Restaurant anxiety is a real thing. All of the primary hungers intersect there, magnified by the virtue of being on display. Just ask anyone navigating a first dinner date. Who doesn’t relate to Melissa McCarthy eating the hand towels in front of Jude Law in Spy? Ok, I don’t, I’ve never eaten a hand towel in a restaurant or even in the privacy of my own home. The point is, restaurant behavior and etiquette expectations can be a trap, waiting to spring and make you look like a rube with an uncontrollable fabric fetish. I loved “Define This Word”, but it made me cringe, because there was some painful truth in there about self-possession. I saw a lot of opportunity to improve how I was going about my business. Let’s just say I had substituted confidence with narcissism, I had a PhD in self-centered hyperawareness, and had done my thesis on Me In Restaurants. It took dedication to make the food ordering process all about me but I had succeeded admirably. “How can I, too, make this otherwise neutral business transaction all about me?”, you ask? It’s simple. Through magical thinking, assign social acceptance rankings to all of the dishes on the menu. Then, obsessively try to choose the dish that aligns with your waiter’s values so that he/she LIKES YOU. Remember, if you get it wrong, you’re a bad person.
Menu: I gots some killer groceries tonight
Me: omg omg omg freaking out
Menu: What?
Me: What projects supreme likability, chicken or lamb?
Menu: Seriously? Weirdo.
Me: Not helping, menu
Menu: Order some Nobody Cares

Wanting to be liked isn’t the worst thing to want. Wanting to be liked so much you use a menu as a Magic 8 ball? Time for a get-over-yourself bat upside the head. My reaction when reading “Define This Word” was “SHE WALKED INTO A RESTAURANT ALONE TO EAT ALONE BY HERSELF ALONE IN A RESTAURANT ALONE?” It was a novel idea that there was a level of emotional maturity that elevated beyond ME being at the center of everything. Walk into a restaurant alone to eat by myself on purpose? Why not just walk naked into a math test that I forgot to study for and have to borrow a pencil from a guy I have a crush on?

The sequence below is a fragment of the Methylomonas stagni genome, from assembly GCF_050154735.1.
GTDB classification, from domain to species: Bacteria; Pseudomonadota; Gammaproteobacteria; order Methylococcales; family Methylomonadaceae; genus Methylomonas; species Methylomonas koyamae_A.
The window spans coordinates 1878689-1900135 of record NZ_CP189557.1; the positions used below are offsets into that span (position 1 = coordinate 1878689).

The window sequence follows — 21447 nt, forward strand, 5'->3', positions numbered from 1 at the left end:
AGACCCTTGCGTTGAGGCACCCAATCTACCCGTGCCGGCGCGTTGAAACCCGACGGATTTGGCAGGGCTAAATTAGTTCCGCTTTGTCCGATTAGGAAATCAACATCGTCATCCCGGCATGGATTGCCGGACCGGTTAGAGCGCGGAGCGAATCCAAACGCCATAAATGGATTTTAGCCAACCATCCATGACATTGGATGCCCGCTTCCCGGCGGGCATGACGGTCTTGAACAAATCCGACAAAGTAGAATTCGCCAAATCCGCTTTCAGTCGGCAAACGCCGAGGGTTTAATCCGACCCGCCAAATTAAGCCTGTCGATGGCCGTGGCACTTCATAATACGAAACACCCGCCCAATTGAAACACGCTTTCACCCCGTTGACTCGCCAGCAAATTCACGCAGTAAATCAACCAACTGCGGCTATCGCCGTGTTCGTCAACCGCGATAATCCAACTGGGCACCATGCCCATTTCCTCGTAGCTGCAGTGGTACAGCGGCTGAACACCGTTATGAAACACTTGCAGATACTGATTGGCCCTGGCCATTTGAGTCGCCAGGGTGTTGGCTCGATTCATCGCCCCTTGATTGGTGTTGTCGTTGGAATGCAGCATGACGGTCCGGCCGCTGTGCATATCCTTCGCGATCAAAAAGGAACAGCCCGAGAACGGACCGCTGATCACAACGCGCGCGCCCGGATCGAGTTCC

Menu: Crazy, party of one, your table is ready
Me: Shut up
Menu: You know self-absorption makes you a dick, right?
Me: Does my hair look ok?
Menu: I give up

The Notorious M.F.K. did not have time for navel-gazing. She was too busy being an authentic badass to strive for inoffensive perfection. Confidence, yo. Confidence is so weird in that it makes you generous. If you aren’t busy reapplying your lipstick in the bathroom, you have time to observe your world. And you know what you are are going to see? Some weird shit. M.F.K. walked across France (alone), sat in a deserted restaurant (alone), and went toe-to-toe with a waitress whose laser focus on her customer’s dining experience made French food culture seem like a carnival funnel cake truck by comparison.

Reading “Define This Word” was a double dog dare challenge. The world around me wants to show me what it can do, not manage my neuroses. It was time to get the fuck over myself. I’m not perfect at this (yeah for example “I” is used in this post at least 15 times, so there’s some work to be done on self-focus, WHATEVER) When I am at a restaurant, I ask myself, What would M.F.K. do? And do you know what she would do? She wouldn’t worry about where her table was. She would not care if the waiter liked her. And she would order the damn special. The chefperson spent time going above and beyond to show off a particular ingredient or dish or technique and that is good enough for me. Show off, Chefperson! I’m going to be a great audience.
Menu: So there’s chicken and—
Me: Gonna have the special
Menu: I wouldn’t for real
Me: Not about me! I said the SPECIAL! Done
Menu: It’s wild boar aspic. We left the bristles on! BWAHAHAHAHAHA
Me: well played, menu

I stand corrected-I do like to brag. I am good at restauranting. While we wait for my artisanal slice of hairy boar jello, let’s sip these fresh cocktails and talk about you for a bit.
#thenotoriousmfk

Action Items
To discover your own Notorious M.F.K. work, start herehere, or head to your local library
See Melissa McCarthy in Spy

The Reason To Circumnavigate

Due to wine, I ran a 5k in Concord, Massachussetts. Notice I did not say “5k Race”. Other participants were racing. Being neither a natural athlete or a proficient runner, I do not 5k with any designs on competition. My 5k career simply confirms that after two glasses of wine I think I’m capable of anything and am likely to say really dumb stuff like “I’ll sign up for a 5K!” or “I’m starting a blog!” Two glasses of wine is confidence. Three glasses of wine is me demanding hash browns, which goes to prove the old saying “It’s a short distance between confidence and hash browns.”